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- From: Ann Navarro <email@example.com>
- To: firstname.lastname@example.org
- Date: Mon, 20 Sep 1999 09:17:37 -0400
Date: Fri, 17 Sep 1999 18:14:14 +0200 (MET DST)
From: Steven Pemberton <Steven.Pemberton@cwi.nl>
I tried to send this to xml-dev, but apparently I can't if I'm not
Could you please post it there for me?
>From steven Thu Sep 16 15:02:06 1999
Date: Thu, 16 Sep 99 15:02:06 MET DST
From: Steven Pemberton <email@example.com>
Subject: XHTML: One Namespace or Three?
(I don't know if I can post to this list, since I'm not subscribed)
I've been told that an opinion has been voiced in this group that
there is a conspiracy within the HTML Working group with regards three
namespaces, or that we are somehow working in secrecy.
That is not the case, but unfortunately xml-dev isn't one of our
standard communication channels.
To try and explain how the HTML WG came to the decision it did, I
enclose a document below that outlines the process we went
through. You'll see that we did approach the XML community on the
issue (via the xml-plenary list), and there was not a single answer
from the community.
I hope this document helps.
As I said, I'm not subscribed to this group, though members of the WG
are, who keep me in touch with what is being said. I already receive
more email per day than I can read in a day, so please be
understanding about any sluggishness in replies if you email me
Chair, W3C HTML WG
XHTML: One Namespace or Three?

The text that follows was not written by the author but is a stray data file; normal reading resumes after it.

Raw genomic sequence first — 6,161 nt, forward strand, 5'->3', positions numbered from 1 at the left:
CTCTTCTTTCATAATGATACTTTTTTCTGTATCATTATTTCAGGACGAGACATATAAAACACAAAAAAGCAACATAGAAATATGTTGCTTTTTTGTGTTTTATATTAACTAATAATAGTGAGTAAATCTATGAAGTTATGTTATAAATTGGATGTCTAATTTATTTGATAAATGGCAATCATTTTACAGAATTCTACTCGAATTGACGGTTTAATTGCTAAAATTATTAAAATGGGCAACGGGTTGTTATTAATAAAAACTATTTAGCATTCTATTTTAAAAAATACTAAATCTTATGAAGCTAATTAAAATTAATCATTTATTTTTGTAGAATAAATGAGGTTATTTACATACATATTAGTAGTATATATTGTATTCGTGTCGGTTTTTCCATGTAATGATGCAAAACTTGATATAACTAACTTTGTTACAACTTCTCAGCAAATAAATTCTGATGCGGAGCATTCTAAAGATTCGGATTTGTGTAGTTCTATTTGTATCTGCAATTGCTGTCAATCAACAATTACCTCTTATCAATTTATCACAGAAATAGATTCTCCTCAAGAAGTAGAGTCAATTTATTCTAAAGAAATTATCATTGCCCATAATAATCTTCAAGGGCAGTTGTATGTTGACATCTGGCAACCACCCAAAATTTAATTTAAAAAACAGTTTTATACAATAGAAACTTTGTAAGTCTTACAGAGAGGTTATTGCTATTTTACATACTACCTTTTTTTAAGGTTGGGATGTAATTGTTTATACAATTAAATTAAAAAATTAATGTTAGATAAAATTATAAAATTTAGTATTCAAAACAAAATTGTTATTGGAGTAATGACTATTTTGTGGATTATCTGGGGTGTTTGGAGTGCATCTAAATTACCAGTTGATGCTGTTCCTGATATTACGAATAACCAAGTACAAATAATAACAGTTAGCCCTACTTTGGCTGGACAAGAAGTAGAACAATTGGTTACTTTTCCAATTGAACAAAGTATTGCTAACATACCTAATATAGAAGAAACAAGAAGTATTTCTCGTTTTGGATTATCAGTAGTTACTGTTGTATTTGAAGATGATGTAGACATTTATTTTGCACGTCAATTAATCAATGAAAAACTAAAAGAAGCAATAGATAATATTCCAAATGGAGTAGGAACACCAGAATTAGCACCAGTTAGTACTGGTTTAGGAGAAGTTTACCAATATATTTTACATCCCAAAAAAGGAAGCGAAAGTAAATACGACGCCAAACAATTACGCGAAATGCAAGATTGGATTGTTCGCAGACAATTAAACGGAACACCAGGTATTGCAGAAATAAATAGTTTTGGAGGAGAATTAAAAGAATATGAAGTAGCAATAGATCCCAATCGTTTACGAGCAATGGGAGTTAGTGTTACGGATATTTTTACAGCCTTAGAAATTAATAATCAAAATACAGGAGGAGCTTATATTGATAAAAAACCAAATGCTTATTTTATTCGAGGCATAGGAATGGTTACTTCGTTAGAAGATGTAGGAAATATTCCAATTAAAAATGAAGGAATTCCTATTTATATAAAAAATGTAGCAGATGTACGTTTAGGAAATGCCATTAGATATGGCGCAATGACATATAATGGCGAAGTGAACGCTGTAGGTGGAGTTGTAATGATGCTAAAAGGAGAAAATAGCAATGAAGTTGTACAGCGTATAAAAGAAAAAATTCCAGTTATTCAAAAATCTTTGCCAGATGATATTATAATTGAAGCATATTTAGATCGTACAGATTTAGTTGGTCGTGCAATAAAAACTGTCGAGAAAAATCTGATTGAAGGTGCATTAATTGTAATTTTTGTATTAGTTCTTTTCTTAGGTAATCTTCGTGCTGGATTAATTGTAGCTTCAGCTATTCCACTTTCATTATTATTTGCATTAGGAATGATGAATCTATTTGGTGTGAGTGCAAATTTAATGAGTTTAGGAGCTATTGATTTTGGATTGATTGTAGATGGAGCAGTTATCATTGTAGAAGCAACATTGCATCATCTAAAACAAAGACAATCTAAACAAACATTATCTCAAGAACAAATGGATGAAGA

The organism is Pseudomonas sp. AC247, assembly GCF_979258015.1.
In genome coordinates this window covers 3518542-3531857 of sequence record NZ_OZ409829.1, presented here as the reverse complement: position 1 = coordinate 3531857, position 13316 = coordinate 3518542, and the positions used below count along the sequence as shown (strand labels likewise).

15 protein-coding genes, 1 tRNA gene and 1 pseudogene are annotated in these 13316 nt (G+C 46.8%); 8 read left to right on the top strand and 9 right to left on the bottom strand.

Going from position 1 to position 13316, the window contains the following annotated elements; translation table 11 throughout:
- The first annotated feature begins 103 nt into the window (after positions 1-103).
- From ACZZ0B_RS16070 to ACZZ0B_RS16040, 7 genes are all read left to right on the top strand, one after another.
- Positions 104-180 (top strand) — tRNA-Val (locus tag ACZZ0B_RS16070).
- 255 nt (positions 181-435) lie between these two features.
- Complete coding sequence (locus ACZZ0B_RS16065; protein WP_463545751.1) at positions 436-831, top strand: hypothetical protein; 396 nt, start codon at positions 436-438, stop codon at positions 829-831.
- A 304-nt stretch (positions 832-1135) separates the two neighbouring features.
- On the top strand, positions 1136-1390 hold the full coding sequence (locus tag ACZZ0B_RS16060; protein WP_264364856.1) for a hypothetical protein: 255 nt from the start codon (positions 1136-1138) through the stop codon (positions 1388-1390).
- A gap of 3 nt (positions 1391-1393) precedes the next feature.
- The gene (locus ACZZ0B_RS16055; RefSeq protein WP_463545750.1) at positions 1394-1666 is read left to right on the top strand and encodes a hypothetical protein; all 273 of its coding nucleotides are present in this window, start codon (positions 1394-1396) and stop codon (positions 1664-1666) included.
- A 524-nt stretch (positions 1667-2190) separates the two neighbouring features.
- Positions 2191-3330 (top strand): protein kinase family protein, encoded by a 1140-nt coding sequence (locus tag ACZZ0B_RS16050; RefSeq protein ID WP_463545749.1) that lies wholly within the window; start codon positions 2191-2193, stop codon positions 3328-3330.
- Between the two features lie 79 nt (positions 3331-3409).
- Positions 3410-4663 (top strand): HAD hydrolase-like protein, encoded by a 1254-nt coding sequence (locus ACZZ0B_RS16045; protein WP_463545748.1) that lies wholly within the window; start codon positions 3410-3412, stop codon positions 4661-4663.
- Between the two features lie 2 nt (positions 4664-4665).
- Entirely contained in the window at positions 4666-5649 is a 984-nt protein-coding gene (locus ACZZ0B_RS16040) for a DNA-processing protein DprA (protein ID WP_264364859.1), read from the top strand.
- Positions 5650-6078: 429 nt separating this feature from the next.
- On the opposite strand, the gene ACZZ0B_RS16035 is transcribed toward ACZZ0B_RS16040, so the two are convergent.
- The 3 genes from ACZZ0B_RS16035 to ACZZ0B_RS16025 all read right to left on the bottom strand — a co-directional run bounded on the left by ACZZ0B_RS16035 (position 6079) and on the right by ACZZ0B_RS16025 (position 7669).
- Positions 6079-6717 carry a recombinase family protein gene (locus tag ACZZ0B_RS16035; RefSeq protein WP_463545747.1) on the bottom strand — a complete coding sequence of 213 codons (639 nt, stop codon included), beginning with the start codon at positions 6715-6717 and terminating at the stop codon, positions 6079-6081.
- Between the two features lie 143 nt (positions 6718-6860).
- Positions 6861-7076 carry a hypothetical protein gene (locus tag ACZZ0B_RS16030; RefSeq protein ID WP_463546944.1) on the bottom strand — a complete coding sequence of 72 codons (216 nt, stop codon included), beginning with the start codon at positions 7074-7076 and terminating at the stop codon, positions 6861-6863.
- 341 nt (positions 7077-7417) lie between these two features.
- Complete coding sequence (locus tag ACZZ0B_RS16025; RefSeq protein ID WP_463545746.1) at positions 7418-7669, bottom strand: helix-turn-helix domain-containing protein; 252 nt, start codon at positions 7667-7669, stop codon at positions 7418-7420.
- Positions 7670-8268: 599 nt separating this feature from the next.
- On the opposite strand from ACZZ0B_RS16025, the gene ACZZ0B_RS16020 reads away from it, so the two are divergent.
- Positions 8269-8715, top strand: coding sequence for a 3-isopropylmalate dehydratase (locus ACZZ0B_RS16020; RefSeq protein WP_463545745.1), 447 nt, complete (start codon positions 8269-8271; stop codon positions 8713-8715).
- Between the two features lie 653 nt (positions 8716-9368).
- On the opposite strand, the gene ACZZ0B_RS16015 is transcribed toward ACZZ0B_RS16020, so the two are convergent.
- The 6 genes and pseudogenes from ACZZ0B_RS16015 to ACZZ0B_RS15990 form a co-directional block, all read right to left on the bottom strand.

This document discusses the reasoning behind why the XHTML 1.0 PR
[http://www.w3.org/TR/xhtml1/] uses three namespaces.
Executive summary: Namespaces are used by software to distinguish what
is contained in a piece of markup. There are use-cases to support both
a single-namespace solution and a three-namespace solution: some
software cares which version of XHTML is being used, and some
doesn't. Three namespaces makes life harder for software that doesn't
care, but allows software that does care to do its work. A single
namespace makes life easier for software that doesn't care, but
prevents software that does care from doing its job. If the XML
community says that the use cases that support three namespaces are
not important, the HTML WG are willing change their mind.
What are Namespaces
In the short introductory section on motivation in The Namespace
it is said:
[Documents] containing multiple markup vocabularies, pose
problems of recognition and collision. Software modules need
to be able to recognize the tags and attributes which they are
designed to process, even in the face of "collisions"
occurring when markup intended for some other software package
uses the same element type or attribute name.
The only definition of a namespace the recommendation gives is:
[Definition:] An XML namespace is a collection of names,
identified by a URI reference [RFC2396], which are used in XML
documents as element types and attribute names.
So, according to the Namespace recommendation, Namespaces are used to
disambiguate different vocabularies, without saying where those
vocabularies come from. In other words, it is up to the designer of
the namespace itself to specify what the vocabulary is.
In the first public draft for XHTML 1.0
[http://www.w3.org/TR/1998/WD-html-in-xml-19981205/], we used three